Since then Canada has incrementally gained authority of those other areas via the Statute of Westminster which made Canada a co-equal nation united under a common Sovereign and the Constitution Act of 1982 which “patriated” the Constitution—gave Canadians full authority over it.  
Canada also has added the rest of Britain’s North American possessions—occasionally against their will.  There are now ten provinces and three Territories in the Northsparsely populated Yukon and Northwest Territories and the recently created First Nation dominated Nunavut.

Sir John A. Macdonald, architect of the Dominion of Canada and its first Prime Minister.
The creation of the Dominion of Canada fulfilled the vision of John Alexander Macdonald who became the first Prime Minister and powerful leader of the long dominant Conservative Party.  He served from 1867 to 1873 and returned to power in 1878 to lead Canada until his death in 1891, a total of 19 years as head of government.
The official inauguration of the Dominion was announced by ringing of the bells of the Cathedral Church of St. James in Toronto and was marked by “bonfires, fireworks and illuminations, excursions, military displays, and musical and other entertainments.”
The following year Governor General Charles Stanley the Viscount Monck invited Canadians to celebrate the anniversary of the British North American Act.  Celebration became annual but was not made official until 1879 when June 1 was decreed Dominion Day.  The holiday was renamed Canada Daynot without controversy—in 1982 when the Constitution Act went into effect.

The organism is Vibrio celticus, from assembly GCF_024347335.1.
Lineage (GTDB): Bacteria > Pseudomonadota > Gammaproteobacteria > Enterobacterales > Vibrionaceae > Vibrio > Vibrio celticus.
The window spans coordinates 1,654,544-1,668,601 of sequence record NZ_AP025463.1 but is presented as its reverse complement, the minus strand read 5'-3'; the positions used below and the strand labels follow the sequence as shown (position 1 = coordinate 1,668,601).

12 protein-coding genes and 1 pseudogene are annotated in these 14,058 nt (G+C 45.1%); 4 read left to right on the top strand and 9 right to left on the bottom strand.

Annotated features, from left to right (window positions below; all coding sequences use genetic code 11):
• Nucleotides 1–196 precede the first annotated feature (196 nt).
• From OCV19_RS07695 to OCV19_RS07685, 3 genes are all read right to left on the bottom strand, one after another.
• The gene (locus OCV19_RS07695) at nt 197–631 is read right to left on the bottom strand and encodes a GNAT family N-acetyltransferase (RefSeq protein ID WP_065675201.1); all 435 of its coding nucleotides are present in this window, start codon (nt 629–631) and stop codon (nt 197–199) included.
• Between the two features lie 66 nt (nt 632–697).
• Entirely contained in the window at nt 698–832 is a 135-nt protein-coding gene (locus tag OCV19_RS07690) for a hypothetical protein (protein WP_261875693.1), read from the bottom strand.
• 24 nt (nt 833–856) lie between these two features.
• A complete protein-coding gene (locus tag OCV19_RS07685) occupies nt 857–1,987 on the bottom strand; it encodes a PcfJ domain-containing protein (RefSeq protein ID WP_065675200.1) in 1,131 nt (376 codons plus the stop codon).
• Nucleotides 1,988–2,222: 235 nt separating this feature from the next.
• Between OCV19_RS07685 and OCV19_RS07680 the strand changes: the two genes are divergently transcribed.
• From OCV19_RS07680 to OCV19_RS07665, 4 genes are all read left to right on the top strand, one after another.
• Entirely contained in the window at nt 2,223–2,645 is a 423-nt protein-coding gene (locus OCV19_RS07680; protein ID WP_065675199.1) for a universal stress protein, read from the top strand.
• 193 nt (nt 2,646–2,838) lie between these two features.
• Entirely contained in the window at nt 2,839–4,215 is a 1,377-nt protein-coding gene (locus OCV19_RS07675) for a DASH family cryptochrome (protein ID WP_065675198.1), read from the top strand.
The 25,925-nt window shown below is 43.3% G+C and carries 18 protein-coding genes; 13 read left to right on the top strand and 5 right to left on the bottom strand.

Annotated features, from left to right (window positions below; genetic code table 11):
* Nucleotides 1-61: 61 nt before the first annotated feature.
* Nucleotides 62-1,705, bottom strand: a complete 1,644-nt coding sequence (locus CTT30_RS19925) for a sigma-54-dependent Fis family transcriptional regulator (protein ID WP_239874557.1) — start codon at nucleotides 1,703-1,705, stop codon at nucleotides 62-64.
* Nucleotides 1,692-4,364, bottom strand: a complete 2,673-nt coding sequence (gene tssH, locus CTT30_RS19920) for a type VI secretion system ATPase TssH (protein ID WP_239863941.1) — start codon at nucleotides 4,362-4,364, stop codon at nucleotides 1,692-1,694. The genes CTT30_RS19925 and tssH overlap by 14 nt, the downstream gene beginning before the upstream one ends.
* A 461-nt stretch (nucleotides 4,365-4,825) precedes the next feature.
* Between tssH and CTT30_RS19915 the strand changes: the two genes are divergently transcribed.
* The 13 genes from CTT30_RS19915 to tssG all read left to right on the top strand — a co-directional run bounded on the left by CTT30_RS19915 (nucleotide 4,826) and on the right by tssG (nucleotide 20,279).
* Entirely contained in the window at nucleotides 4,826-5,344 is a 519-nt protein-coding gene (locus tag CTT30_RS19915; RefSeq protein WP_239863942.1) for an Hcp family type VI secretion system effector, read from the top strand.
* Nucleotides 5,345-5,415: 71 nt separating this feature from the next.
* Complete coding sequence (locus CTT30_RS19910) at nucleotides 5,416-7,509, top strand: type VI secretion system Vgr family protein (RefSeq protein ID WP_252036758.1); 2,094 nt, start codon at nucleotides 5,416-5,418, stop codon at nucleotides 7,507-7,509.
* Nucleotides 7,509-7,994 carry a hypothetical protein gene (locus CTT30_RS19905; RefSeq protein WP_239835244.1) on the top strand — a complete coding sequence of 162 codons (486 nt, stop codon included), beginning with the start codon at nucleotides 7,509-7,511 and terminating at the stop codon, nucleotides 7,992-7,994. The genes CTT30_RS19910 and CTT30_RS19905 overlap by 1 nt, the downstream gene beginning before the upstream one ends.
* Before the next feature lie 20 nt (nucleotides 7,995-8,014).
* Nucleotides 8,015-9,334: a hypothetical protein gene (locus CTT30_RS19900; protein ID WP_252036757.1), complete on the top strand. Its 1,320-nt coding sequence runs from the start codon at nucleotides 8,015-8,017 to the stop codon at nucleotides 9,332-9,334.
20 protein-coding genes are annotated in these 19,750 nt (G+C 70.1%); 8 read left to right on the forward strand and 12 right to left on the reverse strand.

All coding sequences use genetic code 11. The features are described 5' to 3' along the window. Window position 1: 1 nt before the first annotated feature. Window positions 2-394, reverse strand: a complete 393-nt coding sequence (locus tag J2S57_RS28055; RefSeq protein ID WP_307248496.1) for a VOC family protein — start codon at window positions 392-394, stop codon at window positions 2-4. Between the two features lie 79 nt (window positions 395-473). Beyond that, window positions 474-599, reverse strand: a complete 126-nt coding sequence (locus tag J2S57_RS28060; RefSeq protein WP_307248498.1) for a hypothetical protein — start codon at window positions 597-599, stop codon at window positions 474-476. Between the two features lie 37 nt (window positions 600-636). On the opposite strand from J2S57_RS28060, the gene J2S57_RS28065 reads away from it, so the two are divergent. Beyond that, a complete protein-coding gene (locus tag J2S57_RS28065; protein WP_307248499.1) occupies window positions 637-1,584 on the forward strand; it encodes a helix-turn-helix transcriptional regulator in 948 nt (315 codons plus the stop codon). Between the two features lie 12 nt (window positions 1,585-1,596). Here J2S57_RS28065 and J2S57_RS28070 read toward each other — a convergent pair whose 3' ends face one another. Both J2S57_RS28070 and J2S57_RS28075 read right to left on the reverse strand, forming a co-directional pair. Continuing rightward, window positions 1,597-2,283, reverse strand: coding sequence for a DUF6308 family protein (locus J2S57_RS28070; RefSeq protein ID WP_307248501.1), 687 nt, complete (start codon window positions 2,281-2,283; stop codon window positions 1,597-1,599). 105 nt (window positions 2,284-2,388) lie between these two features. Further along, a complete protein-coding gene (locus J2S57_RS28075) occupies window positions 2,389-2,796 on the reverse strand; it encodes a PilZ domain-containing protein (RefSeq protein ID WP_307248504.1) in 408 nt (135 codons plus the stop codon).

Prime Minister Pierre Trudeau, the father of the current leader, and Queen Elizabeth II sign the Constitution Act.
Celebration today will be as exuberant as the Canadian character allows.  Queen Elizabeth, who has visited several times including for formal signing of the Constitution Act, is this time represented by Prince Charles and Camilla, the Duchess of Cornwall.  The Royal Couple was greeted with suitable pomp this morning on Ottawa’s Parliament Hill by Prime Minister Trudeau and Governor General David Johnston.  Large crowds were enthusiastic despite rain.  Days of hoopla are planned from coast to coast.  It will be the biggest party Canada has thrown since the Vancouver Winter Olympics in 2010.